The great irony is that Haneke’s films let his audiences feel good about themselves. His following of arthouse patrons would never permit themselves to enjoy inane blockbuster violence in the first place. So Haneke creates a more vile sado-masochistic unreality for the would-be intellectuals that enjoy his films. He makes them squirm and then makes them feel good about it: they walk away feeling that their eyes have been Opened to the Truth.
Pandering is really all Haneke knows how to do. He satisfies viewers’ lust for violence, artiness, intellectualism, and self-recrimination without making good on any of it. He says he wants to “rape the viewer into autonomy,” a goal which he has yet to accomplish despite decades of trying. His lead fist, as brutally repressive as any of his characters, brings down moral absolutes in every film.
Cargo 200 leaves gaps. Rather than provoking sermons about violence or repulsion, it provokes this response:
Cargo 200 is a film, after which you want to call your closest friends, and just say that you love them. I found no other way to survive this movie’s emotional devastation. (Maria Kuvshinova)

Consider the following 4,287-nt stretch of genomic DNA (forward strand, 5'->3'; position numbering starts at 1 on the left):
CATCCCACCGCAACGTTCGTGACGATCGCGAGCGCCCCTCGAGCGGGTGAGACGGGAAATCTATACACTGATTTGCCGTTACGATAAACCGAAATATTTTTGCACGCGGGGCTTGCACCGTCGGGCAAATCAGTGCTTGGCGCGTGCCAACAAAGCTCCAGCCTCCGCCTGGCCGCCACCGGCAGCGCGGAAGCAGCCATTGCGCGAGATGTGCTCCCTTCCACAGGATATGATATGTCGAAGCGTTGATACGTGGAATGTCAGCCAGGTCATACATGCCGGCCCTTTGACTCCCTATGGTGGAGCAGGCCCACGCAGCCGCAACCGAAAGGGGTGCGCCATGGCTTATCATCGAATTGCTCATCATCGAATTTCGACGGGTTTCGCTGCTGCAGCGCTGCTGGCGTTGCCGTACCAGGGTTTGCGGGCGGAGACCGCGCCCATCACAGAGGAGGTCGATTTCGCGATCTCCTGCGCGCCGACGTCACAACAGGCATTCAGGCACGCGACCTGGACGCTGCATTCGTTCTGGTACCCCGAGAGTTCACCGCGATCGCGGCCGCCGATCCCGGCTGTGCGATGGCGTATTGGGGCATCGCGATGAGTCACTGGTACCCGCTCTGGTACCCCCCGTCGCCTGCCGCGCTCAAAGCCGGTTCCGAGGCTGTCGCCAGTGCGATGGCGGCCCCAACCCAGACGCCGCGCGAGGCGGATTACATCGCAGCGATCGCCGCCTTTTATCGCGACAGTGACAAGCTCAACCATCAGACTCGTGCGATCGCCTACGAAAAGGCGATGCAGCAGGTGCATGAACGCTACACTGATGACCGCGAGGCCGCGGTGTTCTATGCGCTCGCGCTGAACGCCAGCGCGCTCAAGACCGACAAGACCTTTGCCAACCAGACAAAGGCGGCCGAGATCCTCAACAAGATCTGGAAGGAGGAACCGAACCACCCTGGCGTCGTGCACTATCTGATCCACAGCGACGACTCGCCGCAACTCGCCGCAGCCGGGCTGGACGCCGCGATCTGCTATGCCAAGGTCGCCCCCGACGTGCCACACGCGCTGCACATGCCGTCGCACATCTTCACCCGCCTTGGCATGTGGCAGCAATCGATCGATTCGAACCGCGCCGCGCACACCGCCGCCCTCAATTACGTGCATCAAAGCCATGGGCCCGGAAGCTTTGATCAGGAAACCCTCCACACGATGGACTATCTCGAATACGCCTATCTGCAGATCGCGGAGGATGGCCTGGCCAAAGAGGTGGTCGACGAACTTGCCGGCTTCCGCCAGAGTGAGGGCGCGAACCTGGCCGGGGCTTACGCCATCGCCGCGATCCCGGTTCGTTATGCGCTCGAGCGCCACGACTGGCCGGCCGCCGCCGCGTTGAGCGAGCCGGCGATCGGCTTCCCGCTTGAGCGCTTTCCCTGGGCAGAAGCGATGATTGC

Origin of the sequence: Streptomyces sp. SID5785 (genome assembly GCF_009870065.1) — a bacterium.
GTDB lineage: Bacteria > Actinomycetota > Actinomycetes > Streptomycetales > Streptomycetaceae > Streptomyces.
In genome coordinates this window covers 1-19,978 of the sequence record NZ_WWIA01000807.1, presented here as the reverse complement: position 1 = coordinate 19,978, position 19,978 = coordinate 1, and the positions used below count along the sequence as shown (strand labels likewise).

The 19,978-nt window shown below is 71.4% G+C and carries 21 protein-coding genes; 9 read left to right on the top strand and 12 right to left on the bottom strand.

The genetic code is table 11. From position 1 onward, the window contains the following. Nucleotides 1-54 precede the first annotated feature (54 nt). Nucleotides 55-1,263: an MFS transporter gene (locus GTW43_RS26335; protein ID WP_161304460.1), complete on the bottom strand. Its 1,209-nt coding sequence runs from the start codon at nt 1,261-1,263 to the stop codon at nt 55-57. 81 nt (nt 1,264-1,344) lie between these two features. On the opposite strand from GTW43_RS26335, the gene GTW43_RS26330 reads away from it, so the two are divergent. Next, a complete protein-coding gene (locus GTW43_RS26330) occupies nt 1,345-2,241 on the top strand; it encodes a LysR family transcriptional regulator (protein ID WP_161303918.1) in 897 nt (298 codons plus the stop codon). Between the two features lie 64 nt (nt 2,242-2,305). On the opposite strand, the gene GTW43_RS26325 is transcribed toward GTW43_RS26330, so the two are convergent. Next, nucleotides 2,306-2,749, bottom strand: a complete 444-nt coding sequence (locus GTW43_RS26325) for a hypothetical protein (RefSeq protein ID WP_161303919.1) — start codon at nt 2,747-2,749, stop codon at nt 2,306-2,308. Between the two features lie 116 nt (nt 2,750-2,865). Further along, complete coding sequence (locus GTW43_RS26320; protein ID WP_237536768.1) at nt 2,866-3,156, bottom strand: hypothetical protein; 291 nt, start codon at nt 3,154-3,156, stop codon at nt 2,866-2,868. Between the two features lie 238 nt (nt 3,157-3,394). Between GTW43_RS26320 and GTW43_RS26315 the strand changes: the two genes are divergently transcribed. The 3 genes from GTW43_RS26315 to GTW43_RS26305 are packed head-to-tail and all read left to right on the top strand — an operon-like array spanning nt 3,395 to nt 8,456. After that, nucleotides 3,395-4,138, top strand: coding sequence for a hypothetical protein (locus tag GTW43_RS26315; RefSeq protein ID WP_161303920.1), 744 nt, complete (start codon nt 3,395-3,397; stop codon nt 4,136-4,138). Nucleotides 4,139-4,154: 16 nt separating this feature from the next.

This is the reaction to being frightened and destabilized while not understanding the cause. What is scaring you is out of focus. Any and all refuges (or sanctuaries, if you will) are called into question. When Artem goes for his christening and the woman in the church directs him to sit down, she points toward the camera, and her hand blurs as it goes out of focus.
Postscript: To close the circle, Roger Avary, co-writer of Pulp Fiction and writer/director of Killing Zoe and The Rules of Attraction, is planning to film Sanctuary. It is being produced by Cops and Jail creator John Langley. I expect it to be a mediocre exploitation flick.
David Auerbach writes about literature and philosophy at Waggish. His work has appeared in n + 1 and Triple Canopy, and he has been a graduate student in English and philosophy, a software engineer at Google, and a feuilletoniste. He continues to write fiction and criticism.